I don’t think it’s that simple — I imagine MLB teams were told “this is how it will be,” not knowing that exceptions would be made if they pushed back hard enough.

    But this proves that the smaller names have nothing to do with the “weight” and “performance” of a jersey, and isn’t necessitated by the new template.

    The player names would be easier to read on the Phillies’ uniforms if they were done in one color.

    When the Phils went nuevo-retro after (finally!) ditching the mod uniforms, they should have gone all in and return to being a NNOB team. They should revisit my idea given the circumstances nowadays.

    Cardinals chain stitching was certainly downgraded with an ugly outline around the patch. I’m not happy about it.

    I have always thought MLB NOBs have gotten too large over the years. Every team just about had similar NOBs to what used to be mainly worn by the Reds and Tigers. The new ones are clearly too small. How about a happy medium?

    I think the happy medium is to have large letters for short names: Gray, Trout, Witt, Lee, etc. and slightly smaller, condensed letters for longer names: Williamson, Stevenson, Hernandez, etc.

    Each name should take up roughly the same amount of space on the jersey, which is what most football teams do. Granted the width of a football jersey over shoulder pads is more conducive to NOBs, but the same concept can still apply. It’s just as silly to see a name like “Woods-Richardson” wrapped around the number in a circle as it is to see “Wood” in tiny letters with severe arching.

    Three cheers for the Royals (or actually two: we Dutch learn to cheer our Royal Faimily with only two cheers, three was once seen as too vulgar. But times have changed and everybody cheers them now with three). I am a NOB adversary in general but I cheer for every team that stands up to league wide…suggestions made by the MLB office.

    Great move! Coming from a Royals fan. Now get rid of the ad patch for the same reasons the Comms VP listed.

    I had my annual checkup February 1st.
    Still have 20/20 vision.
    I honestly cannot read the names of the Angels in that picture.

    The reason you cannot read the Angels’ NOBs is because they are rendered in red-on-red.

    It has nothing to do with the size of the lettering.

    Let’s not get blinded by nostalgia. The old NOBs were simply too big and bulky. The 70s Reds and 80s Tigers were great teams, but they had goofy-a$$ NOBs.

    I’m not saying the new NOBs are perfect, but they’re an improvement. The only reason everyone thinks smaller NOBs are “bush league” is because that is the way they’ve looked on phony replicas and shirseys forever, and people associate it with that.

    (And the new ones, though small, are not hard to read, unless you’re the Angels and you do color-on-same-color…)

    Give it a few years, and the Royals will come around to the new NOB style. So will you, Paul.

    If Nike/MLB truly only cared about weight and performance, then they’d also remove the Swoosh, the MLB logo (cap, jersey and/or pants) and ad patches.

    Excellent point. Though the ugly ad patches are a team decision. Not a Nike decision.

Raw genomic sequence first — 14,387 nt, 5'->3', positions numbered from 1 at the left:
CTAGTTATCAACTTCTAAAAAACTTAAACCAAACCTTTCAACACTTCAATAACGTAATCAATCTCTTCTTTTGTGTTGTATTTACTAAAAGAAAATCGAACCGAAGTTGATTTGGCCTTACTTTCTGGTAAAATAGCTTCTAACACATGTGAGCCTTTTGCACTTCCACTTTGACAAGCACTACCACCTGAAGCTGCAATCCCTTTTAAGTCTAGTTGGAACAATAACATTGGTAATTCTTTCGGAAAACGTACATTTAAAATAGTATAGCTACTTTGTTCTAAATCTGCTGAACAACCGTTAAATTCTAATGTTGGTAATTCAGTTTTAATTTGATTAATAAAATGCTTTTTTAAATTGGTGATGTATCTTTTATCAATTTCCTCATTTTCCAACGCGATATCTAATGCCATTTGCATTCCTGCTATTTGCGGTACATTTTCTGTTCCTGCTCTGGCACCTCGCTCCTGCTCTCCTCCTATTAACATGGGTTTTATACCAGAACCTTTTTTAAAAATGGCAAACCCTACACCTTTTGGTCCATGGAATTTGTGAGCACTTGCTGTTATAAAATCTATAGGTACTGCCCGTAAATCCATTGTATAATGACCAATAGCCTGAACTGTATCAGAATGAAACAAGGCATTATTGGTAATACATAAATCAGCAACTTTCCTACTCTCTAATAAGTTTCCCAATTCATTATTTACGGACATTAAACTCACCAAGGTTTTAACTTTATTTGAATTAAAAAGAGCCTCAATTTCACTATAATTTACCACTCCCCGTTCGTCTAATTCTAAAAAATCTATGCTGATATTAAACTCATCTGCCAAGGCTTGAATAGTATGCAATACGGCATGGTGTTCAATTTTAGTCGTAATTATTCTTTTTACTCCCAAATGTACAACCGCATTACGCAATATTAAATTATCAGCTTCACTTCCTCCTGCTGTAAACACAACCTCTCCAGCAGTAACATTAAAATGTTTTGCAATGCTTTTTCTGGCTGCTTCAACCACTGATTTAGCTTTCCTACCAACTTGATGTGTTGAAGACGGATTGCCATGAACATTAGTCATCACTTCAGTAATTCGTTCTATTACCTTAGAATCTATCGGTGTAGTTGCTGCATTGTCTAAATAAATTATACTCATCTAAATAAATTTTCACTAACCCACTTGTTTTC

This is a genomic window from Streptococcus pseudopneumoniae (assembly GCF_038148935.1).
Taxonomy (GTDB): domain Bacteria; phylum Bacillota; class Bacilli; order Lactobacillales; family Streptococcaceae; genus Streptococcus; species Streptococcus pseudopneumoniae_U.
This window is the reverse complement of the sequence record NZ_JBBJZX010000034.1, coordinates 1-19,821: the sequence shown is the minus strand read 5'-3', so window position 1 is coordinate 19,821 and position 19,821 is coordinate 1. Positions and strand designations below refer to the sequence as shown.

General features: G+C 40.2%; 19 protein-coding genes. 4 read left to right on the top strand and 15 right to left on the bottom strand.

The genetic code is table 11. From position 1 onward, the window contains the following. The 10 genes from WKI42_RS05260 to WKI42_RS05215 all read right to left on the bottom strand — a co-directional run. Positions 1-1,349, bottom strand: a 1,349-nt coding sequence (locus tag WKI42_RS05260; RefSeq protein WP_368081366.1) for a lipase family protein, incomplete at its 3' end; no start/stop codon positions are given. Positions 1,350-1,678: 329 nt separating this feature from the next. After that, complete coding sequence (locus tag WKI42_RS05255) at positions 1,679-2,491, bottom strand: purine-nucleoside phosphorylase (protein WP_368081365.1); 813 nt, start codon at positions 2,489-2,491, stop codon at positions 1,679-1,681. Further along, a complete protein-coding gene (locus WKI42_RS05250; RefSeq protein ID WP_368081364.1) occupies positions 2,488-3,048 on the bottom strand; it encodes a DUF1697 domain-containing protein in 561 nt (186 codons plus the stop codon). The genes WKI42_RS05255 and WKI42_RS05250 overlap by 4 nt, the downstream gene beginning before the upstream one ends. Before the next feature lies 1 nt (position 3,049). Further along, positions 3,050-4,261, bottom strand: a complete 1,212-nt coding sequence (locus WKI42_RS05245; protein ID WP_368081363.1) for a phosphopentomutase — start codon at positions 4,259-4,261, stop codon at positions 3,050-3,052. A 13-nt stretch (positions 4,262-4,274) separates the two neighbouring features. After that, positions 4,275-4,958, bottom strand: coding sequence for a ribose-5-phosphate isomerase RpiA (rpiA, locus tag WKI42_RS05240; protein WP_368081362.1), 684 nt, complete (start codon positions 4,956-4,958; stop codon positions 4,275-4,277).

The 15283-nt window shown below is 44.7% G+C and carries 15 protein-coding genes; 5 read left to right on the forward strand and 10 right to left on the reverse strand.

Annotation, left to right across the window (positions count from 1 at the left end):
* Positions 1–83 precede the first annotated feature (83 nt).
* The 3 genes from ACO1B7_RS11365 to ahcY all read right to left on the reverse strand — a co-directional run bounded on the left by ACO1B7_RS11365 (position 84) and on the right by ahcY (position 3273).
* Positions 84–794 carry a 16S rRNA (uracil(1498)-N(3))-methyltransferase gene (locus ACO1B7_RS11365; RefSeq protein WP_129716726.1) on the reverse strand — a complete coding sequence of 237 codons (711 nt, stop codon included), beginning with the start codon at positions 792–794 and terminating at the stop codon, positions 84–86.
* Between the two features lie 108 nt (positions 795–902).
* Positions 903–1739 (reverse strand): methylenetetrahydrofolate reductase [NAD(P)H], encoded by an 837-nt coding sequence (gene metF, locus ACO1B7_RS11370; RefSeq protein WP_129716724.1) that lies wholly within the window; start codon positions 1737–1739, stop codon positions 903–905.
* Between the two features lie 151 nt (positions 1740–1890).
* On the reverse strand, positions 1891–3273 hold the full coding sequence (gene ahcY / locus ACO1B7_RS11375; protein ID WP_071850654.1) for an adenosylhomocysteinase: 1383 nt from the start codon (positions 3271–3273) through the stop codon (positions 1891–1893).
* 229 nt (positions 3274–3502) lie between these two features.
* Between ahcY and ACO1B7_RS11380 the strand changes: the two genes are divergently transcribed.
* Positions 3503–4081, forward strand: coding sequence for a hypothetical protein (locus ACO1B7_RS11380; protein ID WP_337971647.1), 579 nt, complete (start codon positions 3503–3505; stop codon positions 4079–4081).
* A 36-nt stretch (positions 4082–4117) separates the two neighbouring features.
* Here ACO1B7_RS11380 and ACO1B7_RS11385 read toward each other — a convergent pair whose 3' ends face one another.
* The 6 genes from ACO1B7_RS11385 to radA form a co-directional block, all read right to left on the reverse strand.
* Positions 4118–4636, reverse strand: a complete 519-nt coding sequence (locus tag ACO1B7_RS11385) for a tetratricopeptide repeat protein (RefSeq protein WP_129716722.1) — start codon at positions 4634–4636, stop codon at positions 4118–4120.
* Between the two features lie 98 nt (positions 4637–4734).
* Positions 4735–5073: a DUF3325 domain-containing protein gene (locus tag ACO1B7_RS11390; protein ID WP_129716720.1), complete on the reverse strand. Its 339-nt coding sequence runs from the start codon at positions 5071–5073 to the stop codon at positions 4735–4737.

I just think it is ridiculous that the teams are basically being told what their uniforms are going to be and that they need to lobby for an exception.

    I agree. What’s interesting is that for years the Packers refused to adopt Nike’s current design of NFL uniforms. Yet, for some reason, MLB teams seemingly don’t have the same pull to wear what they want.

    The Mets announcers mentioned the Royals’ exemption this afternoon and lamented that every team couldn’t get an exemption. I didn’t hear any acknowledgment of Uni Watch but I have to think they got the story here.

    If they gave one team an exemption then why wouldn’t they give other teams an exemption if they requested?

    If Nike REALLY cared about weight, they’d have skipped this intermediate step and just gone straight to sublimation. That’s where they’re ultimately headed. Not sure why they didn’t just rip the damned band-aid completely off.

    Do we have any clue what the weight difference is between a fully lettered, numbered and patched players jersey between 2024 and 2023 is?

    Good question. I hope someone eventual has a comparison. My guess is the players wouldn’t be able to tell a difference between both. And if all these unnecessary changes are truly so beneficial for the players, then why did Nike wait so long into their contract before finally modified them. Nike didn’t just take over last year. They’ve been the supplier since 2020.

    I hope so too.

    I’m not an expert on uniforms like Paul, the UW staff and and so many people who comment here, nor am I an athlete, but the biggest question about the new NOB letters, patches, etc., that I’ve had running through my head the last day or so has been, “Is Nike’s claim the changes make the uniform lighter (in a meaningful way) as utterly rediculous as I think it is?”

    Additionally, I wonder if the changes to the uniforms make them cheaper to produce and therefore Nike’s making more money?

    It looks slightly better. But I’m not going to applaud anyone that tainted their uniform with ugly Quik Trip on the sleeve.

    Paul, this article is being referred to with your name being mentioned by the site of Sports Illustrated. They end their story with the question: why did not more teams lobby for alterations?

    Without piping on their jerseys, the Royals uniforms look almost normal. Don’t know if it would work as well on a team with larger letters and piping

    Purchased this year’s home authentic royals jersey and noticed the same thing, that they were spared on the nameplate. It looks pretty good in general compared to the other new ones.

Comments are closed.